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Women’s History Month: 5 Women You Should Know

With April just around the corner, Women’s History Month is coming to a close. This is your last chance to celebrate women’s history “officially” this year (though, of course, you can and should continue to celebrate it year-round)! Keeping this in mind, here are five amazing women who you may not have heard of but definitely need to learn about in honor of Women’s History Month.


1. Audre Lorde (1934-1992)

“It is not our differences that divide us. It is our inability to recognize, accept, and celebrate those differences.”


Reasons You Should Know Her:

-She was an accomplished poet and author as well as the poet laureate of New York from 1991-1992.

-She was an outspoken activist for women, African-Americans, the LGBT community, and all oppressed groups of people.

-She, along with Barbara Smith and Cherríe Moraga, founded the first publishing company for women of color in the U.S. in 1980 called Kitchen Table: Women of Color Press.

-She criticized feminist organizations and theories in the 1960s for only addressing the issues of middle-class, white women and urged feminists to consider how class, race, age, gender, and health influence women’s experiences.


2. Isabella Bird (1831-1904)

“I have found a dream of beauty at which one might look all one’s life and sigh.”

Reasons You Should Know Her:

-As a female explorer in the 19th century, she embodies “wanderlust.”

-When her doctor advised her to travel to improve her chronic poor health, she listened and began a prolific career as a travel writer and photographer.

-Her travels encouraged her to become politically active, and she spoke out against the Armenian genocide under Abdul al-Hamid II when she returned to Britain.

-She never let age slow her down, journeying to Africa when she was 70.


3. Lakshmi Sahgal (1914-2012)

“Freedom comes in three forms: political, economic, and social emancipation.”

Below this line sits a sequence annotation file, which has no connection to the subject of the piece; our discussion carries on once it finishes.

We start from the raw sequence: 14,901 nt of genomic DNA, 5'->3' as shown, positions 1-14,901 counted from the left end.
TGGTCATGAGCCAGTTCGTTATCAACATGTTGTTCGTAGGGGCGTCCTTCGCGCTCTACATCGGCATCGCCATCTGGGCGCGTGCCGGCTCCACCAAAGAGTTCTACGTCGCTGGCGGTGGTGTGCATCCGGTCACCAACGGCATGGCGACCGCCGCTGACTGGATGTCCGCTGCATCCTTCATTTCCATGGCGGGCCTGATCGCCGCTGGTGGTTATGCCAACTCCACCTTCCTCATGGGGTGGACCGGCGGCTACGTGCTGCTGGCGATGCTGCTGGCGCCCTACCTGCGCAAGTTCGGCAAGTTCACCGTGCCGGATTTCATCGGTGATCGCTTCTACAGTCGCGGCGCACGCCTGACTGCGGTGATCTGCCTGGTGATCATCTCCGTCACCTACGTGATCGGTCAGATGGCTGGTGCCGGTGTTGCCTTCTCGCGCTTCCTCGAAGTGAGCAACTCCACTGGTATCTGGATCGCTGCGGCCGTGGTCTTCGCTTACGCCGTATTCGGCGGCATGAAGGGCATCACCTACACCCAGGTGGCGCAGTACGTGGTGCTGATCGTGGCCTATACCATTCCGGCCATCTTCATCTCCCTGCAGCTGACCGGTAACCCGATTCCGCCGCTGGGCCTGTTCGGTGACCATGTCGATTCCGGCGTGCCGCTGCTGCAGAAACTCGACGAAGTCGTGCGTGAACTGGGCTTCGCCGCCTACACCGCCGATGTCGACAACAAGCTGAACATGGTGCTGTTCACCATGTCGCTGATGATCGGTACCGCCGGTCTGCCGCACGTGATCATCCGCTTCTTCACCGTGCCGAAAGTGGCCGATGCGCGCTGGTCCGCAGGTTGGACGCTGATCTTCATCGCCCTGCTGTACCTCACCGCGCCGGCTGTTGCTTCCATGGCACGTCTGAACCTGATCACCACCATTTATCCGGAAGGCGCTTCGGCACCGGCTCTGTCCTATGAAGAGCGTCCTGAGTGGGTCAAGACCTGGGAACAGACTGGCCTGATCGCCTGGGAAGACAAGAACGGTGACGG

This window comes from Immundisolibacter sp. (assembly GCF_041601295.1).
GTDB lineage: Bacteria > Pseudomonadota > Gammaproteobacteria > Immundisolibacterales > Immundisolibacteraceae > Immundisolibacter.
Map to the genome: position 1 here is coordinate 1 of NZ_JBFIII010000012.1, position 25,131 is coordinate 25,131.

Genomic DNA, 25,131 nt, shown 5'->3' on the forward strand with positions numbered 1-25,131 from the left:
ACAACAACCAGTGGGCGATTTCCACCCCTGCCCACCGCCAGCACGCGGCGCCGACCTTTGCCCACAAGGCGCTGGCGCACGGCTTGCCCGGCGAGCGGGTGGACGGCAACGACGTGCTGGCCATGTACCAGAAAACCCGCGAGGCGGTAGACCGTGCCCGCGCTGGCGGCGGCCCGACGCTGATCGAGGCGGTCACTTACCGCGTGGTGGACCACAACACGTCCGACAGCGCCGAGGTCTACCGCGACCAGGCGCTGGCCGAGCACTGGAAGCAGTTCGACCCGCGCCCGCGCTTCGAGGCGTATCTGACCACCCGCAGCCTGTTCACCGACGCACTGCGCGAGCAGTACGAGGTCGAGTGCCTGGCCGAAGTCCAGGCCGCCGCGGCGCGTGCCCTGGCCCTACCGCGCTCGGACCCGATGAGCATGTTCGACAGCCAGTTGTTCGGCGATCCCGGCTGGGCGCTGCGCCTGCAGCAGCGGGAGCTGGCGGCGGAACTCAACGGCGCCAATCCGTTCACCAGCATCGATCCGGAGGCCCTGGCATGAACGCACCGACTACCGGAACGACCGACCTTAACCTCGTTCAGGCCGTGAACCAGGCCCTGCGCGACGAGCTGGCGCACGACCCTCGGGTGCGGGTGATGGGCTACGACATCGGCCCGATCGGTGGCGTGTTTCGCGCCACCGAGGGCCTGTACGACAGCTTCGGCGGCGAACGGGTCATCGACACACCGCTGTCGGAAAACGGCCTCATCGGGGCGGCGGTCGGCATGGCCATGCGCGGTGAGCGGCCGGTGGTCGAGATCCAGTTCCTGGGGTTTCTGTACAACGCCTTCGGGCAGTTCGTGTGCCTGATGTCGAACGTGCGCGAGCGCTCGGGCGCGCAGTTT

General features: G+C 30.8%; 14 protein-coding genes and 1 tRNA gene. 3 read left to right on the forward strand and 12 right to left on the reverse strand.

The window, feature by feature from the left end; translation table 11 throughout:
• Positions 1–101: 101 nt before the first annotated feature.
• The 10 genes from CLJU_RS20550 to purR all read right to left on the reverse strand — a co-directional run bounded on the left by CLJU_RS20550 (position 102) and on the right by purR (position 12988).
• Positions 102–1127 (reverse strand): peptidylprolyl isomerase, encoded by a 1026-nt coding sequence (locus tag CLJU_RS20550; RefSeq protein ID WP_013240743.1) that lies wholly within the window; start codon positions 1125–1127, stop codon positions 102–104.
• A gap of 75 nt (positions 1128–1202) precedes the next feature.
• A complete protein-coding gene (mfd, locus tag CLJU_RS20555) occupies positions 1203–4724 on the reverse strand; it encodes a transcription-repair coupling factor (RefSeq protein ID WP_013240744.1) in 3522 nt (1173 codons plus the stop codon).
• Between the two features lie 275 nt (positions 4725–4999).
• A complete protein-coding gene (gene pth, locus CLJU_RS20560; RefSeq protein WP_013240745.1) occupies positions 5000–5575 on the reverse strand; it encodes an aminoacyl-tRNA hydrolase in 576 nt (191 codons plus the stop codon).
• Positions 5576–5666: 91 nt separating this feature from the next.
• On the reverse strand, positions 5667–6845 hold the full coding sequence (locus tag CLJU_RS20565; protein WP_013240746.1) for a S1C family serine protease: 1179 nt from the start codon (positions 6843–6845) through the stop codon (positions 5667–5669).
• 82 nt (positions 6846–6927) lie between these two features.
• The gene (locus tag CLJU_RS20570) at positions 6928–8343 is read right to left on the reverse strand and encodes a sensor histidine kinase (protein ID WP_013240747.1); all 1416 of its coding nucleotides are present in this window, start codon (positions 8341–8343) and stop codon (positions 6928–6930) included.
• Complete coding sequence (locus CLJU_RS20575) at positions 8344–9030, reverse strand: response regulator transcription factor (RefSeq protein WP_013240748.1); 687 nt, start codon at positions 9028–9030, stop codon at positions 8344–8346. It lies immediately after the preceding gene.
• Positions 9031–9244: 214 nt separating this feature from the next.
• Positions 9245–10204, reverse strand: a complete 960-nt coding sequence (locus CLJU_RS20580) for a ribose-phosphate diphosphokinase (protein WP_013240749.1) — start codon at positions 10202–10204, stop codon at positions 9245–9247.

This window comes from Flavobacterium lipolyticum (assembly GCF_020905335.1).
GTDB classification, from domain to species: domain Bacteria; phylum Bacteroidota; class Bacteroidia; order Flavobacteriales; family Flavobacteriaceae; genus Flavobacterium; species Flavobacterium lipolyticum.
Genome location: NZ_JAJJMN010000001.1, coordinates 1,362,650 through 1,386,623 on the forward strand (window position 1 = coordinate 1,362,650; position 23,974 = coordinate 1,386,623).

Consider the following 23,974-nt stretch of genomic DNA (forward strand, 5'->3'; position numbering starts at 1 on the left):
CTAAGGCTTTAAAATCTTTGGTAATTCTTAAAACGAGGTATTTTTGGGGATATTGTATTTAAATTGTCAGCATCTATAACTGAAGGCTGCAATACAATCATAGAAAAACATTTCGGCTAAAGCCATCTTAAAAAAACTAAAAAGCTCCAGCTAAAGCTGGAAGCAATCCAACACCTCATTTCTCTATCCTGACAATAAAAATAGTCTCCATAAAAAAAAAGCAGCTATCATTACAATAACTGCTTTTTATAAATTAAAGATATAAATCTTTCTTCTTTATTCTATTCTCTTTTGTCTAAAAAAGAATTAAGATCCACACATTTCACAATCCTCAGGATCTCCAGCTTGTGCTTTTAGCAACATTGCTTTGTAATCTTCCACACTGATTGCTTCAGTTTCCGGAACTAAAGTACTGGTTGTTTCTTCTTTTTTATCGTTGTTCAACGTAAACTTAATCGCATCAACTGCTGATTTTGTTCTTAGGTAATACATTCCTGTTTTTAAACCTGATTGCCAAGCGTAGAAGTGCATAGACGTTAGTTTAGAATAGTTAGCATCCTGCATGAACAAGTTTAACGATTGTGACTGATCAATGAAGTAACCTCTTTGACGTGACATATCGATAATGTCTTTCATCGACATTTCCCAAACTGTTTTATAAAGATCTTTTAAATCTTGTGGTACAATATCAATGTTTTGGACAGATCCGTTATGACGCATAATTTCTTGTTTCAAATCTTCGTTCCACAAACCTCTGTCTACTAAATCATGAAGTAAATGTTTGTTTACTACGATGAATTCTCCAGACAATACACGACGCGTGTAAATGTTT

Reasons You Should Know Her:

-She was a revolutionary in the Indian independence movement.

-During the 1940s, she led an all-women regiment in the Indian National Army called the Rani of Jhansi Regiment that sought to overthrow British Raj in colonial India.

-In addition to being active in the military, she was also a doctor and offered her medical services before, during, and after her military service.

-She became the Minister of Women’s Affairs in the Azad Hind government.


4. Mária Telkes AKA “The Sun Queen” (1900-1995)

“Sunlight will be used as a source of energy sooner or later… Why wait?”


Reasons You Should Know Her:

-She invented a solar distiller that could make seawater drinkable.

-She designed and built the world’s first modern home heated by solar energy in 1948.

-She helped develop materials that could withstand the extreme temperatures of space.

-In 1952, she received the Society of Women Engineers Achievement Award ,becoming its first recipient.


5. Shirin Ebadi (1947-present)

“I maintain that nothing useful and lasting can emerge from violence.”


Reasons You Should Know Her:

-She is an accomplished lawyer and human rights activist who represents clients who have fallen out of favor with the Iranian political system.

-She became the first female judge in Iran in 1975.

-She founded the Association for Support of Children’s Rights and the Human Rights Defense Centerto help protect against child abuse and preserve human rights.

-She won the Nobel Peace Prize in 2003 for her dedication to democracy and human rights, becoming the first Muslim woman and first Iranian to receive this honor.


If you’d like to learn more about any of these impressive women, check out the following links: Audre Lorde, Isabella Bird, Lakshmi Sahgal, Mária Telkes, and Shirin Ebadi.

Image credits: Dia.org, Britannica.com, Youtube.com, Amysmartgirls.com, thefamouspeople.com

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